At an age when most musicians are still consolidating their careers, Kristian Bezuidenhout has established himself as the foremost practitioner of his instrument. He plays the fortepiano, the term used today to designate pianos of the late 18th and early 19th centuries, the sort of pianos that Haydn, Mozart and Beethoven played and composed for. Wednesday night Bezuidenhout returned to the Library of Congress, where he made his Washington debut eight years ago, in a program of Haydn and Beethoven.
Unlike some performers who hit their stride only after warming up with a piece or two, Bezuidenhout starts making music the moment his fingers touch the keyboard. Two youthful Beethoven Rondos, Op. 51 displayed the silvery singing quality of the fortepiano, in this case a replica by Thomas and Barbara Wolf of an instrument built by Schanz about 1800. The lithe D Major Sonata, Op. 10, No. 3 overflowed with Beethoven’s inimitable sense of humor, occasionally subtle but more often in your face, surrounding a slow movement of deep seriousness.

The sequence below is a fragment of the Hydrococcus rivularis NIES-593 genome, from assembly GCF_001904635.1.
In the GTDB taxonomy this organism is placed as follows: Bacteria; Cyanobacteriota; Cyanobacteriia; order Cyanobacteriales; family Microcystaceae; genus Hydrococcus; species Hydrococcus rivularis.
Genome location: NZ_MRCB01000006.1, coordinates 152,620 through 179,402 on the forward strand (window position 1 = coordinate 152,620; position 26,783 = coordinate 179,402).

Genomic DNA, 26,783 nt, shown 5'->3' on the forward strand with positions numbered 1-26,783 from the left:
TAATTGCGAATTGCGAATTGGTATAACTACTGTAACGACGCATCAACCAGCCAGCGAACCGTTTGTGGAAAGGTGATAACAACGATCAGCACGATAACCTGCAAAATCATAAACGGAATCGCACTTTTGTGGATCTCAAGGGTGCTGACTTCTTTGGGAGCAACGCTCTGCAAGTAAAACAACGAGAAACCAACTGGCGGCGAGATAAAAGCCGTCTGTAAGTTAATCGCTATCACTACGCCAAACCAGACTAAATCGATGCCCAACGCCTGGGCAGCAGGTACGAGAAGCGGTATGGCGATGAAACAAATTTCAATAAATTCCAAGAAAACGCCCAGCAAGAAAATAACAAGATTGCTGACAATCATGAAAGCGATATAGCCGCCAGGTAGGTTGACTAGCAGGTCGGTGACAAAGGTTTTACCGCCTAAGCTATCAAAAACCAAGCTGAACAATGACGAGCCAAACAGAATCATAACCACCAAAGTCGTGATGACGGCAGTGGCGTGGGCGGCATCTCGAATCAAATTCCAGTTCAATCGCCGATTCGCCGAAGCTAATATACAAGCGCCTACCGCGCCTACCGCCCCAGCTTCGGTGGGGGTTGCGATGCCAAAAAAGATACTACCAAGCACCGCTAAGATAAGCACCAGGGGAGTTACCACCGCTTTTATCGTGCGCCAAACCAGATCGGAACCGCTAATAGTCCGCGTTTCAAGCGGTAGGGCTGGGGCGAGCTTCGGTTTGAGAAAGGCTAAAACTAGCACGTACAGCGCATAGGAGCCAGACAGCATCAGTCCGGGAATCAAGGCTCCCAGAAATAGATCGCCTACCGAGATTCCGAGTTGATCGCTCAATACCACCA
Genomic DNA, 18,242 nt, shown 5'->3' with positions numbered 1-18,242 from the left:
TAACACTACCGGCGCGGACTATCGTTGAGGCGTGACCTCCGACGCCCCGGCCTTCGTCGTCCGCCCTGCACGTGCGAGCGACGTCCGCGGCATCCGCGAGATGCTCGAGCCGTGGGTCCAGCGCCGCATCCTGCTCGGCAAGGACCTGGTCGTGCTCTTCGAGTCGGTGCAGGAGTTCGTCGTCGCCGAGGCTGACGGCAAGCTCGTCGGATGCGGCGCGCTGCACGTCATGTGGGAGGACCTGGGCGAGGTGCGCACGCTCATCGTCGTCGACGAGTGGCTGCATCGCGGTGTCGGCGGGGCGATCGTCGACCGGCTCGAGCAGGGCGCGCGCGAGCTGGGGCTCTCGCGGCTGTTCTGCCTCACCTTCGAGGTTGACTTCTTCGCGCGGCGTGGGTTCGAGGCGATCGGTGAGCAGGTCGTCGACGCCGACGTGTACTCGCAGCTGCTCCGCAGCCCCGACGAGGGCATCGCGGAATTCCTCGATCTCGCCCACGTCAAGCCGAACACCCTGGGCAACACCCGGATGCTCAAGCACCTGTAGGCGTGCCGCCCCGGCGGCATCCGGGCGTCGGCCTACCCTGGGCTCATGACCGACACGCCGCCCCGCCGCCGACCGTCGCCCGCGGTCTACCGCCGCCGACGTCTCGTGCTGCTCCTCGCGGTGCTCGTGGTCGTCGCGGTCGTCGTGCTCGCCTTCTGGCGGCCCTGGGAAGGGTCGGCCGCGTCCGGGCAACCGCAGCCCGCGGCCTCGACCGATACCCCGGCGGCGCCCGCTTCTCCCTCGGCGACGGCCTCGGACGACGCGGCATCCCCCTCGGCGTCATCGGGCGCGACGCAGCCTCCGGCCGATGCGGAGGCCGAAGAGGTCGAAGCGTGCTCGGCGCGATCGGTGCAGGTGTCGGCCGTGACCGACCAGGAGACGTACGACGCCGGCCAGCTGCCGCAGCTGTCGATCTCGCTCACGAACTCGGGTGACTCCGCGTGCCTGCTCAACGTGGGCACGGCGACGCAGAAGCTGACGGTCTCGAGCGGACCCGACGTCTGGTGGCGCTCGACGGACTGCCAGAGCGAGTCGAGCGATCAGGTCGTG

The highlight of the evening was Haydn’s F Minor Variations. Bezuidenhout negotiated the alternating dark introspection and intermittent sunlight of this masterpiece with an arsenal of varied touch and articulation, demonstrating that the master Haydn can stand without apology next to Beethoven, his precocious pupil. Appropriately, the “Sonata Pathétique,” where Beethoven’s musical message is conveyed by fully exploiting the fortepiano’s sonorous potential, from rattling octaves and biting emphasis to hazes of blended harmony, concluded the concert.
This compelling musical experience left little doubt that the long process begun in the 1950s, the “revival” of the fortepiano, so different in size and sound from the modern instrument yet with its own uniquely rich expressive capacities, has now reached fruition. In his calm assurance, Bezuidenhout is its exemplar. He has nothing to prove and everything to share.